Archive for the ‘Radical Islam’ Category
As usually happens when Michele Bachmann speaks uncomfortable truths, the DC pantywaits can’t wait to criticize her. That was certainly the case when Michele joined with other conservatives in calling for an investigation into Huma Abedin’s ties to the Muslim Brotherhood terrorist organization.
Thankfully, Andrew McCarthy, the man who led the prosecution of the Blind Sheikh, has written this brilliant article highlighting the connections between Huma Abedin’s family and the radical elements of the Muslim Brotherhood:
Ms. Abedin’s father, the late Syed Z. Abedin, was an Indian-born Islamic academic who founded the Institute of Muslim Minority Affairs in Saudi Arabia. That institute was backed by the Muslim World League. As the Hudson Institute’s Zeyno Baran relates, the MWL was started by the Saudi government in 1962 “with Brotherhood members in key leadership positions.”
It has served as the principal vehicle for the propagation of Islamic supremacism by the Saudis and the Brotherhood. That ideology fuels the “Islamic extremism” that, only a year ago, had McCain so worried that he thought allowing the Brotherhood into the Egyptian-government mix “would be a mistake of historic proportions.”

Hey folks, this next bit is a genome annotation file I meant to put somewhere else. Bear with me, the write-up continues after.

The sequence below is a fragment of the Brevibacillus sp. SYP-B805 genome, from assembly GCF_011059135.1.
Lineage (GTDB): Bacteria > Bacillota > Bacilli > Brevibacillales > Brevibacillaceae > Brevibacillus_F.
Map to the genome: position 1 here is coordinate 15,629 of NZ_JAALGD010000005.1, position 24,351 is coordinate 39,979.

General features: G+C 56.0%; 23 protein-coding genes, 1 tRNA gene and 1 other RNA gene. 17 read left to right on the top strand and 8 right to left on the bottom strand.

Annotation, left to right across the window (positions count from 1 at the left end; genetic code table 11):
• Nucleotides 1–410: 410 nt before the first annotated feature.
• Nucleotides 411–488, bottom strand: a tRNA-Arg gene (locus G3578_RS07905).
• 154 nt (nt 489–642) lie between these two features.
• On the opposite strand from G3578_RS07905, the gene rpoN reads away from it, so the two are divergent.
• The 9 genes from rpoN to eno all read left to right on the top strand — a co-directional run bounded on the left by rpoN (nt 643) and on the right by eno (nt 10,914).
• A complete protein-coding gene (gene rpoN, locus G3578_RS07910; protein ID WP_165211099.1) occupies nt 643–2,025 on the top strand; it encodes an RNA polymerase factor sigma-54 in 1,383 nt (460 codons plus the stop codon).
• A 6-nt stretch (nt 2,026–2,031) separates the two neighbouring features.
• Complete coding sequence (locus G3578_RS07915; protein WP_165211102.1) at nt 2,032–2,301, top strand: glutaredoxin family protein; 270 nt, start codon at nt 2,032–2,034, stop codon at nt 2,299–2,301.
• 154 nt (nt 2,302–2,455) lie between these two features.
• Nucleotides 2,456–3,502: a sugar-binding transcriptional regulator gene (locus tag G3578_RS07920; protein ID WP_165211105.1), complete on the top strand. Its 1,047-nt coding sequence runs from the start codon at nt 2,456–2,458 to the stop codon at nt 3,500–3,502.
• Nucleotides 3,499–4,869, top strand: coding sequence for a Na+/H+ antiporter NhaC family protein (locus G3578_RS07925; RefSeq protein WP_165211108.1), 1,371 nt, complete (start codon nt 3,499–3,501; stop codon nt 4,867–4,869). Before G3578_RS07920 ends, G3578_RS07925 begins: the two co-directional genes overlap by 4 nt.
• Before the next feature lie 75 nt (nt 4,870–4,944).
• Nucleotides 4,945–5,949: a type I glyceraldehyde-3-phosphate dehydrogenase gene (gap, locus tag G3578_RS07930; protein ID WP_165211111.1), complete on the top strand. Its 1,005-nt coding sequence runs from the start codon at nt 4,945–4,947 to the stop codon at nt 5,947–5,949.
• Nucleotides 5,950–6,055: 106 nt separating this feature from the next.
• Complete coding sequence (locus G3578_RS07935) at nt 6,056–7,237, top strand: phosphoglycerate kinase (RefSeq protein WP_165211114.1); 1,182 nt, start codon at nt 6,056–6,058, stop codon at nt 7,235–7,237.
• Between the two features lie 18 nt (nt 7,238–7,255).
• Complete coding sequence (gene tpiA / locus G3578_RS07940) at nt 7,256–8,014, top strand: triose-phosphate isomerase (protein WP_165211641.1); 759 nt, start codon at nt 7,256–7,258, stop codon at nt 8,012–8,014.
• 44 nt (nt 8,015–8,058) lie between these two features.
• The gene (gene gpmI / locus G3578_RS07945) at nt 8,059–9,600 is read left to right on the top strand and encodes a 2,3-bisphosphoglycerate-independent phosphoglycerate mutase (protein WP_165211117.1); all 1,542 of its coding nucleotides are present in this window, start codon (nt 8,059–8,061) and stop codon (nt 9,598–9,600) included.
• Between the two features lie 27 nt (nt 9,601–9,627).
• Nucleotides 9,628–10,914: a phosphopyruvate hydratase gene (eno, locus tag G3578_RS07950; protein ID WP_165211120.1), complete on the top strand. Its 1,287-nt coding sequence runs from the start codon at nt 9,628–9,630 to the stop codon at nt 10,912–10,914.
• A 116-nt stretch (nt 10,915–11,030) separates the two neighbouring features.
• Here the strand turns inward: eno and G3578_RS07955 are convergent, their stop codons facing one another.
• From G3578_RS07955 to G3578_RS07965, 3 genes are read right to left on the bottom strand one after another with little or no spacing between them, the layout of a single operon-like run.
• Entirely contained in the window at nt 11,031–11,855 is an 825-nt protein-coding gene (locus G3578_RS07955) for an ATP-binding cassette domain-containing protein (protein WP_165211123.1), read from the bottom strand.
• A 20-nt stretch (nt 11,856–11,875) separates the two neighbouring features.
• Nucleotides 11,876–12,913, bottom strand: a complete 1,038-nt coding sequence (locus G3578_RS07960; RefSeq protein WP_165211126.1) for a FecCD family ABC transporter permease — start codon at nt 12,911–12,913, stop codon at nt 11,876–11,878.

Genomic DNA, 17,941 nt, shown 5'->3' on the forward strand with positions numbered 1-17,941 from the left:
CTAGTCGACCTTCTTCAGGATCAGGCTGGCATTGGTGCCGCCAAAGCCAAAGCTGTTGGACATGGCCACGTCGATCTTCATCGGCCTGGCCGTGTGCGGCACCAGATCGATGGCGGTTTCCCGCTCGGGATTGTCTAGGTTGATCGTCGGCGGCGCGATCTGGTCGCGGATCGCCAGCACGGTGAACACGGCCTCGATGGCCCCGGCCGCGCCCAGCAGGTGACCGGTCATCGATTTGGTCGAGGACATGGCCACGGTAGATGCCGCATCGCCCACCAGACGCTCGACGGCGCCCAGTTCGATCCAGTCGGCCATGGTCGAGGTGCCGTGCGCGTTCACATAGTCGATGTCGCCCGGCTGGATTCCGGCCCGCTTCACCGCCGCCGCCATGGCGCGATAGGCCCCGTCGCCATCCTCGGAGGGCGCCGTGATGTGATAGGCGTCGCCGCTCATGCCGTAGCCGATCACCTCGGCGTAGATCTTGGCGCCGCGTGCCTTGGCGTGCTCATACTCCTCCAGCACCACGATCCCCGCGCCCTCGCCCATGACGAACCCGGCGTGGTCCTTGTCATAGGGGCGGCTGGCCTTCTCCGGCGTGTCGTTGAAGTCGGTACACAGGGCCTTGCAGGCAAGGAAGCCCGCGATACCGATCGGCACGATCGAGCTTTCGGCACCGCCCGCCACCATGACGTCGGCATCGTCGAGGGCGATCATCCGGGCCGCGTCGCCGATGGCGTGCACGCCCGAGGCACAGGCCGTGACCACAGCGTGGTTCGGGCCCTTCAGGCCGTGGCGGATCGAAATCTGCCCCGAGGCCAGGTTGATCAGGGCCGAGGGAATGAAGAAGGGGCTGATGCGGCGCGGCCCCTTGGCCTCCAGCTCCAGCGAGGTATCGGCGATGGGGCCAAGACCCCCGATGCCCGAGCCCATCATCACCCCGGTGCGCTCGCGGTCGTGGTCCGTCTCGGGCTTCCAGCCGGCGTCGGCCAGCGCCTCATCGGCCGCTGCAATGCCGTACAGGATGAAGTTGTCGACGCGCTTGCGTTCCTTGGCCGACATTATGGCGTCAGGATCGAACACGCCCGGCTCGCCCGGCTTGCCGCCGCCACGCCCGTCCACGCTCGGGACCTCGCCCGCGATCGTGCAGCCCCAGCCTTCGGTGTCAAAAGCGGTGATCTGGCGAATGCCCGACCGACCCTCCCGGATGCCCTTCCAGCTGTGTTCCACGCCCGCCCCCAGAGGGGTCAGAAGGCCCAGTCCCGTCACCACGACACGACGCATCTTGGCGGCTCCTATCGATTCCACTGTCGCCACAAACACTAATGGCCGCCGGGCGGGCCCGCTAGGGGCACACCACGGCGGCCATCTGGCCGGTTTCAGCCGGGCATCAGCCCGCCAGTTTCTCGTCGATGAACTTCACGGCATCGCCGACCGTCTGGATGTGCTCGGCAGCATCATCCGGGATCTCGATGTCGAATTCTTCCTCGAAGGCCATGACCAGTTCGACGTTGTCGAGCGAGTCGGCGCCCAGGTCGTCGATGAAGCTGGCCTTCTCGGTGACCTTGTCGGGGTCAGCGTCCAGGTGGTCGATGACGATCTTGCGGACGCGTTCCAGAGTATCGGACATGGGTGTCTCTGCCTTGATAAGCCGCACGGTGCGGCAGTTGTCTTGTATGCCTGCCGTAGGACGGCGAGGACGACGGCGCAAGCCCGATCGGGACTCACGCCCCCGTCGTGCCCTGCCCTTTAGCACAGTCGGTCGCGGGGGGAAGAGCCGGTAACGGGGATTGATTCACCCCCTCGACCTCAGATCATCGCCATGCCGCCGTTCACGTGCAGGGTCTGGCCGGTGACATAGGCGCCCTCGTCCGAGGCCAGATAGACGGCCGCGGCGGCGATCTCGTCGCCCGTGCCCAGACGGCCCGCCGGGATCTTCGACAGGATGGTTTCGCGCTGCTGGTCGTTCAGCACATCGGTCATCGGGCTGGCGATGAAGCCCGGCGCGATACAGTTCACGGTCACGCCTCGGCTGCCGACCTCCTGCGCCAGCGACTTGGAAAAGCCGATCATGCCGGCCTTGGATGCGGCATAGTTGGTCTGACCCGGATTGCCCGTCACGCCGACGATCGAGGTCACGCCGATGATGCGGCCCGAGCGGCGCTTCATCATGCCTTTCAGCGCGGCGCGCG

Considering this administration’s drift from ally to Israel to meeting with the Muslim Brotherhood, it’s perfectly justified to ask what, if any, influence Ms. Abedin has had. It’s certainly worth noting this information:
MWL promotes Wahhabism, the extremist form of Islam practiced in Saudi Arabia. In the 1980s, the League’s Pakistan office was run by Mohammed Jamal Khalifa, a senior member of the Muslim Brotherhood and brother-in-law of Osama bin Laden. Khalifa was the co-founder of the Benevolence International Foundation and he helped to finance Operation Bojinka, a foiled 1995 plot that would have simultaneously detonated bombs aboard eleven U.S.-bound airliners, blowing them up in mid-flight over the Pacific Ocean and the South China Sea.
It’s impossible to think that the Muslim World League, which promotes Wahhabism in Saudi Arabia and helped finance Operation Bojinka, is anything but a terrorist organization.